University of Exeter gets £120K for bowel cancer research
Diagnosis of bowel cancer in people under the age of 50 could improve thanks to new research.
The Department of Health has awarded £120,000 of funding for the research that will be run by Exeter University with the charity Bowel Cancer UK.
Researchers hope to develop new tests for the disease diagnosed in more than 40,000 people in Britain each year.
Nearly 16,000 people in the UK lose their lives to the disease every year, said the charity.
About 2,000 of those diagnosed are under the age of 50.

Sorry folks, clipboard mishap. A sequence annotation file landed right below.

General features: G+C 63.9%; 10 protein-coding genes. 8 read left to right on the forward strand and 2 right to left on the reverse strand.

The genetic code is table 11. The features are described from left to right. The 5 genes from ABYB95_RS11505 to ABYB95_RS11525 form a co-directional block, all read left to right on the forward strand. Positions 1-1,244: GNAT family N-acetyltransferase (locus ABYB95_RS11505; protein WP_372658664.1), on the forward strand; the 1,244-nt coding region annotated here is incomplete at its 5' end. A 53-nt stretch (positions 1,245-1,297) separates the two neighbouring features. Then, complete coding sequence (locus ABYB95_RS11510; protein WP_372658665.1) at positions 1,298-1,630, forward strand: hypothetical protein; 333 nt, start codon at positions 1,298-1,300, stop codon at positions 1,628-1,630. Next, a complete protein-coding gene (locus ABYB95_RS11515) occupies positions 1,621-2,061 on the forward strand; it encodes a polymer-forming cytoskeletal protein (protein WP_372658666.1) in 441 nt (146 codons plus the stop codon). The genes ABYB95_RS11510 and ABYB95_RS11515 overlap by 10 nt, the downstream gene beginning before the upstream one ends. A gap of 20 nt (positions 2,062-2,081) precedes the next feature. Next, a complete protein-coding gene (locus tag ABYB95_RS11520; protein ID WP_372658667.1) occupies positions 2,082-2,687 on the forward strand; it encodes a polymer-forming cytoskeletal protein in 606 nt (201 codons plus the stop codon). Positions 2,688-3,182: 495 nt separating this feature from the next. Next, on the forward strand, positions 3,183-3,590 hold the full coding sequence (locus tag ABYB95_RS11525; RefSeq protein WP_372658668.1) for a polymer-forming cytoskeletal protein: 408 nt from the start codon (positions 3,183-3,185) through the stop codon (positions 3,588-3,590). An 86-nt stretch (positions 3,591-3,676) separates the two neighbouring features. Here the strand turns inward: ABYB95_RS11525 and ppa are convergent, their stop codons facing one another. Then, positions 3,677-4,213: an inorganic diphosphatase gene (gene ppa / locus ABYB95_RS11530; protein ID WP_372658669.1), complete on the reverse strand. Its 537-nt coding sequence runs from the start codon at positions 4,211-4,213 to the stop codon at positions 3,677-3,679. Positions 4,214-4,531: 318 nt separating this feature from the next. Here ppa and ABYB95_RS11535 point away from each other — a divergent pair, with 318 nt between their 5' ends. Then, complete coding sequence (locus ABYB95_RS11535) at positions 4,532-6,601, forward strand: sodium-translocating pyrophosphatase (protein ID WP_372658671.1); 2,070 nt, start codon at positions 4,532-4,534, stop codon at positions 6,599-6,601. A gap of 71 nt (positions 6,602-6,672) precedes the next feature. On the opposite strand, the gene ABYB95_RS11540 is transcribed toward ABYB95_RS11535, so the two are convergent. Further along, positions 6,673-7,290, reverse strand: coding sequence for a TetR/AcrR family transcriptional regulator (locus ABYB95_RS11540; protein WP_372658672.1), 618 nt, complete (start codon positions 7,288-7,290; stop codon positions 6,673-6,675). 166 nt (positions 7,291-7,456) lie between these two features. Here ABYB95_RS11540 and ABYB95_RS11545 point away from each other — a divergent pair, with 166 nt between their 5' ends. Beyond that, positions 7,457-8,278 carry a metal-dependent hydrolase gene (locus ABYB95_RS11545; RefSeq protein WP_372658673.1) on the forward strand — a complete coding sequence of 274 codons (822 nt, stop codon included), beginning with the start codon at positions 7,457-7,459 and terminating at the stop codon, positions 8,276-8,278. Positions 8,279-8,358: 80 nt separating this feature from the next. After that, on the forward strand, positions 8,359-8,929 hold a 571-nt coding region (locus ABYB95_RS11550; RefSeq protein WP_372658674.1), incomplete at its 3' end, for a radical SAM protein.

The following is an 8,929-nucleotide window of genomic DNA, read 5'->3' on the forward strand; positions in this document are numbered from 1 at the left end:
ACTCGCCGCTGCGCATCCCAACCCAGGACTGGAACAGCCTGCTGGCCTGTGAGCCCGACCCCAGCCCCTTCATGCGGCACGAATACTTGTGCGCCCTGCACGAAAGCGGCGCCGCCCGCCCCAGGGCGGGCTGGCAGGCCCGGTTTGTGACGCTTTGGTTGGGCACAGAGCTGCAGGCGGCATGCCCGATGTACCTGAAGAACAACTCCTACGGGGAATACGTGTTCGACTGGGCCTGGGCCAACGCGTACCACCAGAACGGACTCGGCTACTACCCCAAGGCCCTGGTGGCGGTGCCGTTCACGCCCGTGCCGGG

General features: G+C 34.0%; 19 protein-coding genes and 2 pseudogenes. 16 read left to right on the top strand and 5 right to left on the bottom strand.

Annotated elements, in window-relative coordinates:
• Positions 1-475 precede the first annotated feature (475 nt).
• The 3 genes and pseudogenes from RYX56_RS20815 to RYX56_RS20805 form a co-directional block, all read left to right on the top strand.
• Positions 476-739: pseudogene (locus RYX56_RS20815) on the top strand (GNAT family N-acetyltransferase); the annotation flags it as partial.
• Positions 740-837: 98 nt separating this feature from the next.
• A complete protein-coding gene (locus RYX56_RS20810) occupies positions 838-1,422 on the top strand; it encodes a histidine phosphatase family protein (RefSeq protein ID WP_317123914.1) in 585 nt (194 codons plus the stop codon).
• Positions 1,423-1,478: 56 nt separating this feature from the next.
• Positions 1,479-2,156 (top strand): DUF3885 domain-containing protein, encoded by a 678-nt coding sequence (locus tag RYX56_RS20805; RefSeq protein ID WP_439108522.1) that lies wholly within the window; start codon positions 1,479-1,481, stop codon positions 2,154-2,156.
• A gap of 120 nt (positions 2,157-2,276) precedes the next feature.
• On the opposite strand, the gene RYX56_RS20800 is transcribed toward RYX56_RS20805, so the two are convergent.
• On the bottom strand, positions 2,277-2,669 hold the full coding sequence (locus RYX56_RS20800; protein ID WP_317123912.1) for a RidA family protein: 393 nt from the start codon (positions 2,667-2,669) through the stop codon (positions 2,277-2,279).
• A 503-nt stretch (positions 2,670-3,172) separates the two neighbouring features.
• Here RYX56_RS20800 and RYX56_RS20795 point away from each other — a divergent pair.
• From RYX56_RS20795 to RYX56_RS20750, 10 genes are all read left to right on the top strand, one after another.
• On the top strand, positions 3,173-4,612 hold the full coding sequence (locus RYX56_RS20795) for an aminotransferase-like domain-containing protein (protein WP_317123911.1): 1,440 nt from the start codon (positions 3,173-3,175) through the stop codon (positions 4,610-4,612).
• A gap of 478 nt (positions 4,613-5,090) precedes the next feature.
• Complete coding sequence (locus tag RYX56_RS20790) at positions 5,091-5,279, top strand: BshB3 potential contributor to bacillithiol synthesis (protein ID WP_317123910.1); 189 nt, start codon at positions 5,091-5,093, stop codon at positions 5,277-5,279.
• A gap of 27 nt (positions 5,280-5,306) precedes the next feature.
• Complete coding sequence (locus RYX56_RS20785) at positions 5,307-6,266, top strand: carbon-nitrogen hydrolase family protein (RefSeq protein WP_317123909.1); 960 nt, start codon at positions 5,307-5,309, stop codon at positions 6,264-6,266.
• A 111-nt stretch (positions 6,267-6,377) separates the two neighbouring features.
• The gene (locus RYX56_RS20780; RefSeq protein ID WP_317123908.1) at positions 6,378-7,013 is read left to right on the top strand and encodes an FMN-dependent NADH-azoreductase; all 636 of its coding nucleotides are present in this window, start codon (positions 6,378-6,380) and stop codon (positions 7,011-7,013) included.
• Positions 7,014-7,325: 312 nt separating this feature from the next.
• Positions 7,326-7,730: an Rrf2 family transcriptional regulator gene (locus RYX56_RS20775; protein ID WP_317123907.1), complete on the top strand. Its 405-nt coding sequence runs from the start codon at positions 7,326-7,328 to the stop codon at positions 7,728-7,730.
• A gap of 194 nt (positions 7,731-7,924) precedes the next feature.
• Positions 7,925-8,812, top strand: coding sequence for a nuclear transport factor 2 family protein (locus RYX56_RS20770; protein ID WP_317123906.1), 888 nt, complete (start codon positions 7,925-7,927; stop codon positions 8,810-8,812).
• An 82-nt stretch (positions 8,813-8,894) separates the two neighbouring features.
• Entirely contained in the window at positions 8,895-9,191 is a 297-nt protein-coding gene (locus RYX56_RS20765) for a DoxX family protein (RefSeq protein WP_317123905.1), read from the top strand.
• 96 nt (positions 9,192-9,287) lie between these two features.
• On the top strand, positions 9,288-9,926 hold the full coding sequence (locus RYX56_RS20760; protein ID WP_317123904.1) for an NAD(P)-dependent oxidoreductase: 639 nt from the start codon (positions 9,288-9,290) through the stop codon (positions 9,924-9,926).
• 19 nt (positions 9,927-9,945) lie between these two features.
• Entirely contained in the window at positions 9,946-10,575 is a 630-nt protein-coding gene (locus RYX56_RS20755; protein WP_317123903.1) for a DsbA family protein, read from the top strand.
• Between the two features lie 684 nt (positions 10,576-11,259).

Prof of Primary Care Diagnostics at the University of Exeter Medical School, Willie Hamilton, said he hoped his team's research would help GPs diagnose bowel cancer earlier.
"GPs see many younger patients with bowel symptoms and it can be difficult for them to determine which of those should be referred through for diagnostic tests," he said.
Public Health Minister Jane Ellison said: "We want to lead the world in terms of cancer care and making sure we support valuable new research is a key part of this.
"The earlier bowel cancer is diagnosed, generally, the more treatable it is.
"However, bowel cancer is rare in younger people so it is more difficult for GPs to know when to refer.
"This new research could play an important part in helping GPs make that important decision on referral."